NECESSARY RISE: North Burnett Regional Council CEO Mark Pitt explains the rates increase and how it will benefit the region.
NECESSARY RISE: North Burnett Regional Council CEO Mark Pitt explains the rates increase and how it will benefit the region. Adam McCleery

Rates increase: How the extra money will be spent

A RATES increase announced in last week's council budget will go towards improving parks and gardens throughout the Burnett, North Burnett Regional Council chief executive officer Mark Pitt said.

Mr Pitt said as a way of continuing the council's operations and as business continued to grow in price, so too did rates, which will increase by 3.9%.

"Council has an obligation to prepare a budget every year and, like with everything, cost of business is going up and that means the rates have to increase,” he said.

"The general rates is our form of raising revenue and this is important so we can continue our operations.”

Mayor Rachel Chambers said in a Facebook post the rate increase was due to the smaller population in the North Burnett region.

"Other councils have a greater ability to make their own money. Many councils actually make money from business such as water. Once again, our schemes, being so geographically spread, and a lack of population makes this not available to us,” she said.

"We are looking into other ways of making our own source of revenue.”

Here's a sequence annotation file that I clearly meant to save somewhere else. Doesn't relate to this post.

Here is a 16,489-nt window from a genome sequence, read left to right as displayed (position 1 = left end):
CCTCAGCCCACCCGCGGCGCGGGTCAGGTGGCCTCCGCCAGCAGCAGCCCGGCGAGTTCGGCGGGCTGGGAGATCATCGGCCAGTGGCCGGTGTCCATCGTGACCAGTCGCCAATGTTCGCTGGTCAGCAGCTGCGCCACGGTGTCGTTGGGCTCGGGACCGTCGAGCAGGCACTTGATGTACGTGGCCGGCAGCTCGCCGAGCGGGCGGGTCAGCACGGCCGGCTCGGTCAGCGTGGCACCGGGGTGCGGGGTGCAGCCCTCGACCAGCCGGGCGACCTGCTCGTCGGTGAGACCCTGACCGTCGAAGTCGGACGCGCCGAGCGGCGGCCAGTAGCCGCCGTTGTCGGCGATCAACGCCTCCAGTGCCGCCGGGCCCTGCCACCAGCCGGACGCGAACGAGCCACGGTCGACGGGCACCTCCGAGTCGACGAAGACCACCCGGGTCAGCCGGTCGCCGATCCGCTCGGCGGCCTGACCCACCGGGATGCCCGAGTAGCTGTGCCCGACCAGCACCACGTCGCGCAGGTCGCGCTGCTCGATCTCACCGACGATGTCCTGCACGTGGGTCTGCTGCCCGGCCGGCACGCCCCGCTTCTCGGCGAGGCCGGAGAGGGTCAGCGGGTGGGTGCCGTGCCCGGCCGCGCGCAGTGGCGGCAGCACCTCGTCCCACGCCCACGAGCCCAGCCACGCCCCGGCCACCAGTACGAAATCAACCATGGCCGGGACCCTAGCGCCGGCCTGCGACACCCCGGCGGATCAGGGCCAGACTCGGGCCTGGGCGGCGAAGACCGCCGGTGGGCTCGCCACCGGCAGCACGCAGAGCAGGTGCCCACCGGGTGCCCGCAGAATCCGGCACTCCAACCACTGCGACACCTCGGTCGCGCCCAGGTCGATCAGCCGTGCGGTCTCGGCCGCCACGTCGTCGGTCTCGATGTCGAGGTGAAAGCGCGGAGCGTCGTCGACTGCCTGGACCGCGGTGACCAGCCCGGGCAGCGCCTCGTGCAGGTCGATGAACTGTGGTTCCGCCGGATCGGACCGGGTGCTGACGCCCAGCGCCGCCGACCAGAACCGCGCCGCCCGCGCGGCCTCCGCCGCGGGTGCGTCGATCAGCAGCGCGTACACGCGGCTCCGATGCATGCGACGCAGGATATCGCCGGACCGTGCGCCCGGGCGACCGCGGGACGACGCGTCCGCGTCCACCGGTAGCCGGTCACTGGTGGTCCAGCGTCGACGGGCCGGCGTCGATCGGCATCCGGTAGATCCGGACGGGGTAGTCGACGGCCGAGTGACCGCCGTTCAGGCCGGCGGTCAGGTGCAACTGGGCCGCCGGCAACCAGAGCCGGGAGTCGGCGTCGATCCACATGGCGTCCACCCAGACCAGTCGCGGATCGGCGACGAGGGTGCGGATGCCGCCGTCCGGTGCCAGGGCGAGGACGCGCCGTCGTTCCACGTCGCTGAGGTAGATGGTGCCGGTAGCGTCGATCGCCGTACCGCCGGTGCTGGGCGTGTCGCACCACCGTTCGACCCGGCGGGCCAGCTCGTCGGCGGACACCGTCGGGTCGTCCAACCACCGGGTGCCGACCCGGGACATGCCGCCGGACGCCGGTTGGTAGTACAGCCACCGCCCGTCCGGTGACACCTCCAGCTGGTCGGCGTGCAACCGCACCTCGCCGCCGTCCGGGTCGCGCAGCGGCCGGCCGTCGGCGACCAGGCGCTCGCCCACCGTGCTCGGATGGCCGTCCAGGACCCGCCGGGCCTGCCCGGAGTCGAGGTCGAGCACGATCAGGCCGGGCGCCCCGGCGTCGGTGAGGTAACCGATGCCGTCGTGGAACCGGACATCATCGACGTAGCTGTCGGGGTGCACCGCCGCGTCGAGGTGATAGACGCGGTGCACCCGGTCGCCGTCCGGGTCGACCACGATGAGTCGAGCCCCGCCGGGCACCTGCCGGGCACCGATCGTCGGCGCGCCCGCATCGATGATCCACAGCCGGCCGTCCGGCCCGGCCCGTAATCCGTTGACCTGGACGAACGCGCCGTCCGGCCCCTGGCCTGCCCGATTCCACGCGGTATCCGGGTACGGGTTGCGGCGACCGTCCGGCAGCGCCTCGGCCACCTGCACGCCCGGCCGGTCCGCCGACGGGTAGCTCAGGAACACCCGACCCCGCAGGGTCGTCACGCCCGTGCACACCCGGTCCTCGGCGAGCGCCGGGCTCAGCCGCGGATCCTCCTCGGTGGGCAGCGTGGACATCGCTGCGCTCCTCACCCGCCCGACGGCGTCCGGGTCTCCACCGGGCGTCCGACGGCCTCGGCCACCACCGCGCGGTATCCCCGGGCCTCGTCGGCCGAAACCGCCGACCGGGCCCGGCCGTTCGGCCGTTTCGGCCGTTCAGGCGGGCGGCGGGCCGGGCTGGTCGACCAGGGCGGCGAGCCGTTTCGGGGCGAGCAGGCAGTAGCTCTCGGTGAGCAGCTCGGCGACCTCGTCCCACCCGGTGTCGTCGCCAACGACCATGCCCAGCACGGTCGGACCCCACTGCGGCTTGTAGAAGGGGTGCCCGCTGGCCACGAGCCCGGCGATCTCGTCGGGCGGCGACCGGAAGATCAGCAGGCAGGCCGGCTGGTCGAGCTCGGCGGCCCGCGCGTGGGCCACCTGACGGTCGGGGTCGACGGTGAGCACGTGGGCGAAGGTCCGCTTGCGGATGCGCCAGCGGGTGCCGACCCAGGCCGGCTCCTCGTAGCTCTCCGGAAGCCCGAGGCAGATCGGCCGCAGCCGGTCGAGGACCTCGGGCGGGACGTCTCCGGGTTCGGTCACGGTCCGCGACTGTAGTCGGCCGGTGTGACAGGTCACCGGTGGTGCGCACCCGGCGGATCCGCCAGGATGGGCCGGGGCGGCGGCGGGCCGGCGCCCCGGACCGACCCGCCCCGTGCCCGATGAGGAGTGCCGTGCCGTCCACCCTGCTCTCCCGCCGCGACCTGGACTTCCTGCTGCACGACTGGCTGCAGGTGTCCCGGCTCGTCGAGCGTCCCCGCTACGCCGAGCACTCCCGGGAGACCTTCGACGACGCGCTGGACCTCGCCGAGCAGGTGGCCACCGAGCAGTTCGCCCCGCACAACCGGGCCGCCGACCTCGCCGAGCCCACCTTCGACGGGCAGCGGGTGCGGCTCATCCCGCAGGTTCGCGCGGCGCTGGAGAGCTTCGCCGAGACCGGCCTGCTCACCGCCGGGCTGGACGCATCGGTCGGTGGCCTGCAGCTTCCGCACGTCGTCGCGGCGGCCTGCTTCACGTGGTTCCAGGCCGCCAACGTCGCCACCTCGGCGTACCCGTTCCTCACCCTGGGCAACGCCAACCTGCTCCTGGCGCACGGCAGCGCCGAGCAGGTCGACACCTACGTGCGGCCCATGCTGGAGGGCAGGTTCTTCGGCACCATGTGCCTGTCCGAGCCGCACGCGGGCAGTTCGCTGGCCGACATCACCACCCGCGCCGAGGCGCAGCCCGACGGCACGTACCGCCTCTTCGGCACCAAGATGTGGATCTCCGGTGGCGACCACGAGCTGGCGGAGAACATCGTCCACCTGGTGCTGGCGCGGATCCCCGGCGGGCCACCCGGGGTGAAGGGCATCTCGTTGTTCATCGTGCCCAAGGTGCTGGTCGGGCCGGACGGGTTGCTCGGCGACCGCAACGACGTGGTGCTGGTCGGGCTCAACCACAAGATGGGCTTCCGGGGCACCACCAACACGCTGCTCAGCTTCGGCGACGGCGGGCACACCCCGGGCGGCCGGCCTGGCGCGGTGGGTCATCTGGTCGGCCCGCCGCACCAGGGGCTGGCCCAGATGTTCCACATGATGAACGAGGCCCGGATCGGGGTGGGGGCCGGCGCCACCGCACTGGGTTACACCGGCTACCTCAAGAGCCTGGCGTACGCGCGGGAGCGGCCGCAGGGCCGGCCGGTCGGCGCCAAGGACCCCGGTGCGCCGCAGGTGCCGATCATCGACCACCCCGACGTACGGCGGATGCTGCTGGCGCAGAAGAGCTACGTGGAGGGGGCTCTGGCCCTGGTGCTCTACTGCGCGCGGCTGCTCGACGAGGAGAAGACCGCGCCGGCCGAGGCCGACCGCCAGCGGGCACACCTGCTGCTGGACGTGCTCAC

The council also needed to increase its revenue since the amalgamation, which resulted in a loss of almost $4million.

"Over the past five years, the State Government has awarded a substantial amount of road contracts in our region to Roadtek,” CrChambers said.

"In fact, since 2010-11, this has led to a direct impact of $3.8million in lost revenue (2015-16 audited budget), however figures taken from 2016-17 shows an even further $2million decrease to this.”

Parks and Gardens

Mr Pitt said $646,000 would be spent on upgrading parks and gardens within the Burnett region.

"This will improve our liveability,” he said.

"We've engaged six new trainees and have revamped up our staffing in that area.

"Our towns are getting the resources they need,” he said.

"We've got a significant number of parks and gardens and cemeteries and they'll be worked on throughout the year.”

Green Armies

Mr Pitt said he was not aware the Green Armies were still in the Burnett but said it was a Federal Government initiative to assist the long-term unemployed.

"Council has been very supportive of the Green Armies in the past and we'll continue supporting their projects,” he said.

The Green Army is in the region until June 2018.


The North Burnett region has struggled with insufficient weekly recycling and recycling was not included in the budget.

Mr Pitt said the cost of recycling was too expensive and it was not commercially viable in small towns.

"The practicality of it in small towns makes it harder across the region. We just won't collect the stuff and put it into landfill. If we recycle something, we recycle it,” he said.

RM Williams Centre

The council held a meeting in Eidsvold on Tuesday regarding the latest news on State Government funding.

Mr Pitt said they had successfully decided upon three things the money would be spent on.

"Some of the grant money will be spent on refitting the current RM Williams Centre,” Mr Pitt said.

"We will also have night show projections which will involve intimate stories displaying the life of RM and the indigenous life.

"The third initiative will be spent on an adventure playground, which will be great for the kids.”

A public meeting will be held in August for those wishing to attend.

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